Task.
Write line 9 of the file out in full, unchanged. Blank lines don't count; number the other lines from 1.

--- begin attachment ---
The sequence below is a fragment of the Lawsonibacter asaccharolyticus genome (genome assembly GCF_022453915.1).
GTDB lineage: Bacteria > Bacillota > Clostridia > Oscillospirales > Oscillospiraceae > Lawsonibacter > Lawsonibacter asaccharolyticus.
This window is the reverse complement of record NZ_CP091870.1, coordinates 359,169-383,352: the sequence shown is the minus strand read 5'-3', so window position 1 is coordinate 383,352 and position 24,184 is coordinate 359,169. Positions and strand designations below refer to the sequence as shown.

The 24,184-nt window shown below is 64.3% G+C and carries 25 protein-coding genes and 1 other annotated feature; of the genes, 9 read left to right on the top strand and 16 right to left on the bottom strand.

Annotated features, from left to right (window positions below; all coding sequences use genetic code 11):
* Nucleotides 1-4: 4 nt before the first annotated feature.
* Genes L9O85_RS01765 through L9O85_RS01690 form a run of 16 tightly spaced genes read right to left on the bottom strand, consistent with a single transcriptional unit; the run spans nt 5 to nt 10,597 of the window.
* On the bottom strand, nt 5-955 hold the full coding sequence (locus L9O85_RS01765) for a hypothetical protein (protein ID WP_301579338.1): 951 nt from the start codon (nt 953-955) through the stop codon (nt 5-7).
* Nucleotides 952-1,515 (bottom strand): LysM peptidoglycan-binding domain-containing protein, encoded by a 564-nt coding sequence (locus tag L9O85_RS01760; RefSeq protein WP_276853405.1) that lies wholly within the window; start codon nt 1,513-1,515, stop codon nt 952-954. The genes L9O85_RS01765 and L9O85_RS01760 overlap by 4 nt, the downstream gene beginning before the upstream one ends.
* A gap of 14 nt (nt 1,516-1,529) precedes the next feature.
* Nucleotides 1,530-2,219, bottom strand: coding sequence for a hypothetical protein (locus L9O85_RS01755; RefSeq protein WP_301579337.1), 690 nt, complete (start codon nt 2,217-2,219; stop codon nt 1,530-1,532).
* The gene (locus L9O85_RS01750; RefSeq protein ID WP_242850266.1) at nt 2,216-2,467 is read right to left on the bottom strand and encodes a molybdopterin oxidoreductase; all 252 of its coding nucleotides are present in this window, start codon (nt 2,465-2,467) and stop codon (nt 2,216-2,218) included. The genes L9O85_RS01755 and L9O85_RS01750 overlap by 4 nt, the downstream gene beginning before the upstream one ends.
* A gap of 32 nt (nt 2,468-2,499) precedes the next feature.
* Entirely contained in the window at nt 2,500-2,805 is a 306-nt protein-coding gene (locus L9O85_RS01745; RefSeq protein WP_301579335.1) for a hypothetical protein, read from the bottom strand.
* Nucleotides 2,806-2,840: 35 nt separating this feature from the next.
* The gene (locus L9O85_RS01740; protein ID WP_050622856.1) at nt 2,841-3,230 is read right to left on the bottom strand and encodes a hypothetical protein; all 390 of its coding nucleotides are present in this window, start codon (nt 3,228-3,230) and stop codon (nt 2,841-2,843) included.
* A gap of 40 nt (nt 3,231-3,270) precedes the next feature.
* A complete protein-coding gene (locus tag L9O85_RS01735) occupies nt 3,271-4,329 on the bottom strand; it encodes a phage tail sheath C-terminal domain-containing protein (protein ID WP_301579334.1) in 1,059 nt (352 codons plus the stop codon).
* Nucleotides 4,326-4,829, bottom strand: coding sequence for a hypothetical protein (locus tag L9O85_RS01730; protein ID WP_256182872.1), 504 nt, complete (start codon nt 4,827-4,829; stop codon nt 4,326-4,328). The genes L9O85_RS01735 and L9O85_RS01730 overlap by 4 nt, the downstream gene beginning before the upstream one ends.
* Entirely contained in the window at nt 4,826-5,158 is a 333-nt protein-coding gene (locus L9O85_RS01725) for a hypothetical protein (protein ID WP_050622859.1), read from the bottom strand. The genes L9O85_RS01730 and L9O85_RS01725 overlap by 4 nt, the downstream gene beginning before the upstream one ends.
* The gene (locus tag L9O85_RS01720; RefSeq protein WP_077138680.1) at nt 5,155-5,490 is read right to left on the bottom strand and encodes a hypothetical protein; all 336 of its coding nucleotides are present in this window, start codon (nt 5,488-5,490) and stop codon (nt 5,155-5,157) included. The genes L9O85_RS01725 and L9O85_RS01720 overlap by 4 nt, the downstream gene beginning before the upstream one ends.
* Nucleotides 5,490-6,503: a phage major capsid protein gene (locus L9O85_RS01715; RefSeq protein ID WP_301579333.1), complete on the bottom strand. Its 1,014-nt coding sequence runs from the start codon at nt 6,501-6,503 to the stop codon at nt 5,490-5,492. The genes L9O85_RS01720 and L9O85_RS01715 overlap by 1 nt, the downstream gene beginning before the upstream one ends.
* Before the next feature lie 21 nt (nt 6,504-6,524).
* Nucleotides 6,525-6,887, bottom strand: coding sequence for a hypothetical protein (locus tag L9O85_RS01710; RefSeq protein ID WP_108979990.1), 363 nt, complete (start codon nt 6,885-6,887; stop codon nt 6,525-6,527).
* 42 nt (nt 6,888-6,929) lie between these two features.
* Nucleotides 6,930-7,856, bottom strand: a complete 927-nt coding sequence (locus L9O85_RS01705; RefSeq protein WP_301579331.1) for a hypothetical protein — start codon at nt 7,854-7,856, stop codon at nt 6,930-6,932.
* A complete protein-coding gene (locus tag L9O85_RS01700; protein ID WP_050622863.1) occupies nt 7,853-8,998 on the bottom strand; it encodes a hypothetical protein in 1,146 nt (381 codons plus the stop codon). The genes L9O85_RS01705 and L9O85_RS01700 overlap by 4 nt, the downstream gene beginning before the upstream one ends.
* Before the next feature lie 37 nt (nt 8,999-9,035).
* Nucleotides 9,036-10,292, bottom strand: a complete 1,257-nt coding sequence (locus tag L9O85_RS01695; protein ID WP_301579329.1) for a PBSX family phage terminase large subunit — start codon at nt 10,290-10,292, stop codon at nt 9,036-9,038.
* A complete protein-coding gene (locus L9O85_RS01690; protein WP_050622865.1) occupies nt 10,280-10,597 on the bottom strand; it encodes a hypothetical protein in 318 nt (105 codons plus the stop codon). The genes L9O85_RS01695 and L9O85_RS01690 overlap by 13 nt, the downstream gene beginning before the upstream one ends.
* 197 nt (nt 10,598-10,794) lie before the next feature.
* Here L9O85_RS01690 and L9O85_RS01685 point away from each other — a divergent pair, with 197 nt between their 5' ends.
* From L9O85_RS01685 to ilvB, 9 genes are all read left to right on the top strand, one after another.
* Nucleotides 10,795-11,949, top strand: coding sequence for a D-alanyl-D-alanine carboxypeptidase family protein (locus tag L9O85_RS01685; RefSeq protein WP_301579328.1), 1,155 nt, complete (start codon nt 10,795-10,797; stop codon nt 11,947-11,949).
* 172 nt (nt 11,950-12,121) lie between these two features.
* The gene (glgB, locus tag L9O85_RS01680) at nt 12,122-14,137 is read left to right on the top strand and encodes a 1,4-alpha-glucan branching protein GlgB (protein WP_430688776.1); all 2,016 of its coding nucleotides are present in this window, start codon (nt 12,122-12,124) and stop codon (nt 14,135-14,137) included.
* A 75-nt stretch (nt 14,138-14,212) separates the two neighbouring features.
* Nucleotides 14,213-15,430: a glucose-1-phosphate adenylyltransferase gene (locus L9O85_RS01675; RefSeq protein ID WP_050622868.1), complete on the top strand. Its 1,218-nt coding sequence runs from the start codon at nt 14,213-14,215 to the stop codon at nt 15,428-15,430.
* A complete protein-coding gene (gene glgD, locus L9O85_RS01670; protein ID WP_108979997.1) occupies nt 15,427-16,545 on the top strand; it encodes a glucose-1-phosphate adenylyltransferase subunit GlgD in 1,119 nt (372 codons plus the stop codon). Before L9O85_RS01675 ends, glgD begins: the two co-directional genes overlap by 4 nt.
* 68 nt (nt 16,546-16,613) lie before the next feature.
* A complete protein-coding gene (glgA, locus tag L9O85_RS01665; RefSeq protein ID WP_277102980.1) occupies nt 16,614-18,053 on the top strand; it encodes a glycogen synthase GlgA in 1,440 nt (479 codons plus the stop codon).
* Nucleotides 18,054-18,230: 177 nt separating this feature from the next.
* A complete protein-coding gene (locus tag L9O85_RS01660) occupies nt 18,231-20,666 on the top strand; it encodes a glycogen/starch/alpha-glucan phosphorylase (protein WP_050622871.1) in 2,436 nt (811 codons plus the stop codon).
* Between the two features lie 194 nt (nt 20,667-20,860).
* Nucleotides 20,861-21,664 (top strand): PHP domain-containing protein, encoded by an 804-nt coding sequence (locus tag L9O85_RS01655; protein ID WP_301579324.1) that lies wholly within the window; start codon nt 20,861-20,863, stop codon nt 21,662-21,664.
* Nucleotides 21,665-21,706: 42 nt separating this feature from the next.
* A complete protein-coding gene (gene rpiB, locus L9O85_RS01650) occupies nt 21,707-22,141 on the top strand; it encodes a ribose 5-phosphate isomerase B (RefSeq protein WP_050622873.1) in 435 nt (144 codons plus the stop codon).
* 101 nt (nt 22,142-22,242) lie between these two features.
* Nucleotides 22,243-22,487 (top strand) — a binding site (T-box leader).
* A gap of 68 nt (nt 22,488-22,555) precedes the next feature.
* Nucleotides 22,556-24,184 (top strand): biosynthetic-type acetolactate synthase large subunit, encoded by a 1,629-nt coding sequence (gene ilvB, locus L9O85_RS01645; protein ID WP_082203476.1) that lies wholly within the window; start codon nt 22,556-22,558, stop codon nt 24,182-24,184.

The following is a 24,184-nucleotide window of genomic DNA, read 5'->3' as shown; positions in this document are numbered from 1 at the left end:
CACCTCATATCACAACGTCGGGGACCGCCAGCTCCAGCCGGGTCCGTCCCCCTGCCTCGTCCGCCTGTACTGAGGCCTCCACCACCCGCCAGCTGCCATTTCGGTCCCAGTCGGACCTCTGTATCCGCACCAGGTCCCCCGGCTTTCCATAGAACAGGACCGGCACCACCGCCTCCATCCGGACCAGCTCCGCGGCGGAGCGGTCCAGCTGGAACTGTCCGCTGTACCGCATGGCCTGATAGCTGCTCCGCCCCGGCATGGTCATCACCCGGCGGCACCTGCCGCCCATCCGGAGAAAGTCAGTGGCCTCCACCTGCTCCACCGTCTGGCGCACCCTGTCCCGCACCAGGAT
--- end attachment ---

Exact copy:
* Nucleotides 952-1,515 (bottom strand): LysM peptidoglycan-binding domain-containing protein, encoded by a 564-nt coding sequence (locus tag L9O85_RS01760; RefSeq protein WP_276853405.1) that lies wholly within the window; start codon nt 1,513-1,515, stop codon nt 952-954. The genes L9O85_RS01765 and L9O85_RS01760 overlap by 4 nt, the downstream gene beginning before the upstream one ends.